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I am trying to understand how exactly we came to believe that surveilling students would somehow be good for them.

And yet, here we are. A recent article by Benjamin Herold at Education Week“Schools Are Deploying Massive Digital Surveillance Systems. The Results Are Alarming,” backs up its title. As I read, the hairs stood up on the back of my neck. By the end, I was in full-on despair over what this generation of young people is being subjected to when it comes to digital surveillance.

Herold explores social media monitoring services which use algorithmic tools to comb through public feeds, trying to sniff out potential threats. Safety and violence prevention is the goal, but as Herold outlines, the vast majority of the items flagged are either false positives or innocuous violations of policy such as profanity, tremendous “time suck” that is nonetheless justified to prevent the sort of attacks we have become far too familiar with.

Students meanwhile have become habituated to the notion that they are being spied upon and the best way to draw attention to a problem is to spill it into a digital space that is being algorithmically monitored. 

As a teacher of writing, I found one example particularly chilling. Herold relates it from Jessica Mays, an instructional technology specialist for Texas’ Temple Independent School District which uses one of the surveillance products Herold covers.

“One student ‘opened a Google Doc, wrote down concerns about a boy in class acting strange, then typed every bad word they could think of,’ Mays said. At the end of the note, the student apologized for the foul language, but wrote that they wanted to make sure the message tripped alarms.”

In Why They Can’t Write: Killing the Five-Paragraph Essay and Other Necessities I included a chapter called “The Problem of Surveillance” because I’d observed firsthand how “innovations” such as the learning management system, parent portals, and behavioral apps such as ClassDojo had eroded students’ senses of autonomy and agency when it comes to their writing. Diving into the research on the effects of this kind of surveillance confirmed my concerns.

The near real-time monitoring of student work and a system which requires them to defer judgment as to the quality of that work to someone or something else (including an algorithmic grader), is a significant hindrance to developing the habits of mind and skills that writers must possess. Writing involves making choices and good writers take responsibility for the choices they make. Deferring that judgment to another from the get-go is not a good recipe for improving as a writer because it makes for passive and disengaged writers.

There’s no good reason to use any of these technologies. Their primary effect is to increase the anxiety students attach to school, and yet they’re ubiquitous.

The example of the social monitoring software is far beyond anything I discussed in the book which was published all of six months ago.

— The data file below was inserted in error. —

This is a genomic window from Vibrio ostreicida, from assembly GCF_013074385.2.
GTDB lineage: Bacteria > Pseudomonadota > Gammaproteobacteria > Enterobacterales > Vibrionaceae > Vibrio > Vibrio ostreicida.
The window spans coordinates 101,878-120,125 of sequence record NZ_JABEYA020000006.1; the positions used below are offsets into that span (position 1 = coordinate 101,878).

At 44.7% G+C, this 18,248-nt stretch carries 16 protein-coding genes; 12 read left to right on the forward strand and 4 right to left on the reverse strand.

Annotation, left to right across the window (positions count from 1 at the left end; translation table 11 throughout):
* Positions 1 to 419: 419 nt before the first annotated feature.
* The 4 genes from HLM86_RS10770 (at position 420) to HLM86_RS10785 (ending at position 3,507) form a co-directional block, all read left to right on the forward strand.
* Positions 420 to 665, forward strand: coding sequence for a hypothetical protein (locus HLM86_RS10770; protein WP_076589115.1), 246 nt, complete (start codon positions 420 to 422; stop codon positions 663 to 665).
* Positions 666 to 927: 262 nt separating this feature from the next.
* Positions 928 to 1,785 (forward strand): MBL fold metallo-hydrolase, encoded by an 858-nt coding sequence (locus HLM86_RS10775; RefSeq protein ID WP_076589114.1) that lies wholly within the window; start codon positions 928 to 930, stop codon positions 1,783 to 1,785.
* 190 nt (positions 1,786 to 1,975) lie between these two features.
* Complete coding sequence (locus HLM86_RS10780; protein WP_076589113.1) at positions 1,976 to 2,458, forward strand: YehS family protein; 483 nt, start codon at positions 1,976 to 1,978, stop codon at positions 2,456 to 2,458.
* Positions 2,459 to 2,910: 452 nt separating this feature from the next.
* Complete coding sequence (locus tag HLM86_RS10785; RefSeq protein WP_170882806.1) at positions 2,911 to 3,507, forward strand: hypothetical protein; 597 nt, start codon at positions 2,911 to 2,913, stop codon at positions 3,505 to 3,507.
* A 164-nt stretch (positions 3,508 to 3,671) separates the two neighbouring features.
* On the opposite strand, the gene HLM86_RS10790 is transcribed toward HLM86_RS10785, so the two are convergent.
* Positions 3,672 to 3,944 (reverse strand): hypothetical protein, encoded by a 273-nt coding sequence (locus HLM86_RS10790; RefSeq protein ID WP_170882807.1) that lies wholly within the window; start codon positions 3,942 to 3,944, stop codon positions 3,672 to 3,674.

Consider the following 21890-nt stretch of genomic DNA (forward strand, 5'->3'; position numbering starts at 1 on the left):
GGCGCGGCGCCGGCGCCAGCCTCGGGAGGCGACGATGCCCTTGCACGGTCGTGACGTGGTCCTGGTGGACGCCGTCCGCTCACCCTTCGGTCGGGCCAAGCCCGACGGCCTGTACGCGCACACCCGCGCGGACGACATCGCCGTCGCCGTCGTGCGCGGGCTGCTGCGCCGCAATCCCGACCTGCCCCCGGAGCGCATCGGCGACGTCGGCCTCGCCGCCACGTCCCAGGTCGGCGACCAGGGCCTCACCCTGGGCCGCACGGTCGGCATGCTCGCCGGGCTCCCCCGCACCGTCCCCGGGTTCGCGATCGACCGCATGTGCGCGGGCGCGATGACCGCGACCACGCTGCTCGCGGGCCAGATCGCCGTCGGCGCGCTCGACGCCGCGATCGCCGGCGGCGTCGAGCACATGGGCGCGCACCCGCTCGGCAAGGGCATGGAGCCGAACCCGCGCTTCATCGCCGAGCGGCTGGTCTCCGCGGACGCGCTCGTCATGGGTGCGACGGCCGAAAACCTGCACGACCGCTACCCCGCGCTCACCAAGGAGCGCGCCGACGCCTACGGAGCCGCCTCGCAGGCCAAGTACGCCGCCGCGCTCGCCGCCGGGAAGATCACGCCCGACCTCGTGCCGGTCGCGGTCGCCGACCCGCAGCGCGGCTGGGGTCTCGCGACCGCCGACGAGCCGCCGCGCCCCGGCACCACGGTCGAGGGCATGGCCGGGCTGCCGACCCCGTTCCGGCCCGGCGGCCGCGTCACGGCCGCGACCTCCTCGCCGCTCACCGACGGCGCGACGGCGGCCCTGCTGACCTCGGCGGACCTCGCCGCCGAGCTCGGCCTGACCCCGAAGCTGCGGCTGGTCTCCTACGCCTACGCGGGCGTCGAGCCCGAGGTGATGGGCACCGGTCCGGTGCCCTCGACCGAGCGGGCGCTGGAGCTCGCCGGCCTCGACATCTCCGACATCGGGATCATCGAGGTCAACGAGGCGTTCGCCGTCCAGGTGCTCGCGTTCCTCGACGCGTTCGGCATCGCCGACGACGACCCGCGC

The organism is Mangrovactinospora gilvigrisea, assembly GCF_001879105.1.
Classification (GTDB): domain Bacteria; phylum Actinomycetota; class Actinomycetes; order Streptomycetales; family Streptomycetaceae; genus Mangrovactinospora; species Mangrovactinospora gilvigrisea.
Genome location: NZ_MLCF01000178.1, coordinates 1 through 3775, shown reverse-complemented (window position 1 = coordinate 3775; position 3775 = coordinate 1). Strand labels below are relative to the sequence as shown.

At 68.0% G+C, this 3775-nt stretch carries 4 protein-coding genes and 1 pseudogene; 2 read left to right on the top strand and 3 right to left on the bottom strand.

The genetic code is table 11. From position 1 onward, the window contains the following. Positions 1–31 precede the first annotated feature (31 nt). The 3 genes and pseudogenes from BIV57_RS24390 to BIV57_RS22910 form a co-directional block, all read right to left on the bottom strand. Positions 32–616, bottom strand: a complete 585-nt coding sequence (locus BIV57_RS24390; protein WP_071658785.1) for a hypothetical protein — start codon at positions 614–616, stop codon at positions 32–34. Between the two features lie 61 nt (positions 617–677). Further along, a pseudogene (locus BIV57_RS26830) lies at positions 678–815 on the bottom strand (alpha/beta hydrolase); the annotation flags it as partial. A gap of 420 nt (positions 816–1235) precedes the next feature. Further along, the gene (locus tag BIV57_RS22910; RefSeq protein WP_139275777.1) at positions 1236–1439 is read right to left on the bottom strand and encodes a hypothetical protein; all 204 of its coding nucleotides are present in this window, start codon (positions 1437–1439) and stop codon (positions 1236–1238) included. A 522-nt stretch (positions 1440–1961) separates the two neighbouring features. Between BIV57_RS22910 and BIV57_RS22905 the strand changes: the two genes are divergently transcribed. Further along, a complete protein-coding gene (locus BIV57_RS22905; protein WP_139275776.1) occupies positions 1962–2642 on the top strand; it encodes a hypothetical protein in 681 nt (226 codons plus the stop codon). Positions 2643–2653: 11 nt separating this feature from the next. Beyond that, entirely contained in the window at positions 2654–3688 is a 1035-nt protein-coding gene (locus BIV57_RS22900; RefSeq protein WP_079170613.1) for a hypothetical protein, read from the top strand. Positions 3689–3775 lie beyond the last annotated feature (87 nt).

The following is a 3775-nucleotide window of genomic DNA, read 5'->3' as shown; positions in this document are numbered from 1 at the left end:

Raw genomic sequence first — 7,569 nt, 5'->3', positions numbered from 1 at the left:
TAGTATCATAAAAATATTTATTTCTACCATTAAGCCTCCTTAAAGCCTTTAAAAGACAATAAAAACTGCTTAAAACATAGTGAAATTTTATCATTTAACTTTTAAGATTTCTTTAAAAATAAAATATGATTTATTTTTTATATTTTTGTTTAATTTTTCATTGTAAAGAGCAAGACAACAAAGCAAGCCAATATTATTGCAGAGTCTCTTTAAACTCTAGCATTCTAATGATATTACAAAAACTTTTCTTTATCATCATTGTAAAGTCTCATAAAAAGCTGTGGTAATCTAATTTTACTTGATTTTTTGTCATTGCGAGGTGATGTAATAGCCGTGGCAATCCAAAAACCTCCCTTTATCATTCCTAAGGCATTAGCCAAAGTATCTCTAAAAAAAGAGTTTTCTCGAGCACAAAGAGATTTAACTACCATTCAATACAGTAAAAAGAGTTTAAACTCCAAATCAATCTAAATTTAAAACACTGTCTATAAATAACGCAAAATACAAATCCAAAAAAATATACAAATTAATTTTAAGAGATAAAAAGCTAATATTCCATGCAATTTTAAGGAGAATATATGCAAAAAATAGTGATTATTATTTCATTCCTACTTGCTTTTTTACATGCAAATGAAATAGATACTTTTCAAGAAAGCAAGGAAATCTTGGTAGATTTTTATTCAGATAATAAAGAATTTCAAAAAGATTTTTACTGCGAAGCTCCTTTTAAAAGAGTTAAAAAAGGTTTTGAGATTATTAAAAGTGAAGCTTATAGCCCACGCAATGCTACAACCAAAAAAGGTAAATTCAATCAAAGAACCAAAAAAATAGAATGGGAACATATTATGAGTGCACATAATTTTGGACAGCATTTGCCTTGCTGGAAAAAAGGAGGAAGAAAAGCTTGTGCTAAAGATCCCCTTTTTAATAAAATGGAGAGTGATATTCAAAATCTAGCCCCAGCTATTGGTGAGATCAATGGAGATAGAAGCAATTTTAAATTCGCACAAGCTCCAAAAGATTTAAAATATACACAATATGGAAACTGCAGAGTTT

Writing is and must be a struggle and writers benefit from not letting others see the results of that struggle until they’re ready to share. An important part of a writer’s development is recognizing that balance point between when they’ve exhausted their own ability on a particular piece and when they may benefit from outside perspective. This absolutely must be done in private. The thought that someone may be digitally peeking over my shoulder even as I write something as relative low-stakes as a blog post would be paralyzing.

Constant surveillance quite literally harms our brains, and yet it is becoming normalized for students to have their work monitored by algorithms.

Worse, technology that claims to monitor students’ moment-to-moment emotional states is rapidly developing and is already being used in China

I’m anticipating technology students will wear at nights to monitor their dreams so they can be reported to some unseen authority to show up any day now.

I sometimes think I’m losing my mind that these things aren’t viewed as self-evidently terrible, but following the publication of Why They Can’t Write, I’ve been frequently exposed to a category of educator who seem to have a bottomless appetite for finding ways to control the actions of students through various tools of monitoring and coercion. The idea that we can spy our way to better learning is self-evidently wrong. 

None of this technology can be plausibly linked to student learning or emotional development. In fact, its use is likely to be damaging in both realms. This is blindingly obvious. Consider that young girl in Texas who thought the best way to alert an adult to a problem was to type it into a Google doc. Is this something we’d like to see normalized.

None of this is inevitable. We could resist these trends. Districts, schools, teachers, parents could choose differently. 

Students too, but we’re not letting them choose, are we?

Maybe that’s the point.


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